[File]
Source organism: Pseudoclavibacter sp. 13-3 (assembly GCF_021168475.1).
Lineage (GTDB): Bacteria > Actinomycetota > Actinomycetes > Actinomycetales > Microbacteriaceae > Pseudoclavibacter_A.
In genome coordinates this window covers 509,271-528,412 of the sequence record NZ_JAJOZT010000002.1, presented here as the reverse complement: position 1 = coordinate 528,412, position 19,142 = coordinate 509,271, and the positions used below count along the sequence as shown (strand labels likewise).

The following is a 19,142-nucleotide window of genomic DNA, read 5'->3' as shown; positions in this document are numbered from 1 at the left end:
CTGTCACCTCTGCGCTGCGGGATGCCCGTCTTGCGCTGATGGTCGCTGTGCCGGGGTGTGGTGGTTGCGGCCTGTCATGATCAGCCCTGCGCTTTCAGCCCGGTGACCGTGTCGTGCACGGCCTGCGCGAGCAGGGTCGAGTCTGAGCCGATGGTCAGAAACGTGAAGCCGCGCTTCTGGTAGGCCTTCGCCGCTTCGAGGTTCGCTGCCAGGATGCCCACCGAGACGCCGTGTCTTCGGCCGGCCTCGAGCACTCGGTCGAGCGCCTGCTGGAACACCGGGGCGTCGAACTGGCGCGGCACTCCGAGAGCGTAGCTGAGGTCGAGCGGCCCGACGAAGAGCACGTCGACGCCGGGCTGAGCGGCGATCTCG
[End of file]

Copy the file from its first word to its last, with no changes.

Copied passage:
Source organism: Pseudoclavibacter sp. 13-3 (assembly GCF_021168475.1).
Lineage (GTDB): Bacteria > Actinomycetota > Actinomycetes > Actinomycetales > Microbacteriaceae > Pseudoclavibacter_A.
In genome coordinates this window covers 509,271-528,412 of the sequence record NZ_JAJOZT010000002.1, presented here as the reverse complement: position 1 = coordinate 528,412, position 19,142 = coordinate 509,271, and the positions used below count along the sequence as shown (strand labels likewise).

The following is a 19,142-nucleotide window of genomic DNA, read 5'->3' as shown; positions in this document are numbered from 1 at the left end:
CTGTCACCTCTGCGCTGCGGGATGCCCGTCTTGCGCTGATGGTCGCTGTGCCGGGGTGTGGTGGTTGCGGCCTGTCATGATCAGCCCTGCGCTTTCAGCCCGGTGACCGTGTCGTGCACGGCCTGCGCGAGCAGGGTCGAGTCTGAGCCGATGGTCAGAAACGTGAAGCCGCGCTTCTGGTAGGCCTTCGCCGCTTCGAGGTTCGCTGCCAGGATGCCCACCGAGACGCCGTGTCTTCGGCCGGCCTCGAGCACTCGGTCGAGCGCCTGCTGGAACACCGGGGCGTCGAACTGGCGCGGCACTCCGAGAGCGTAGCTGAGGTCGAGCGGCCCGACGAAGAGCACGTCGACGCCGGGCTGAGCGGCGATCTCG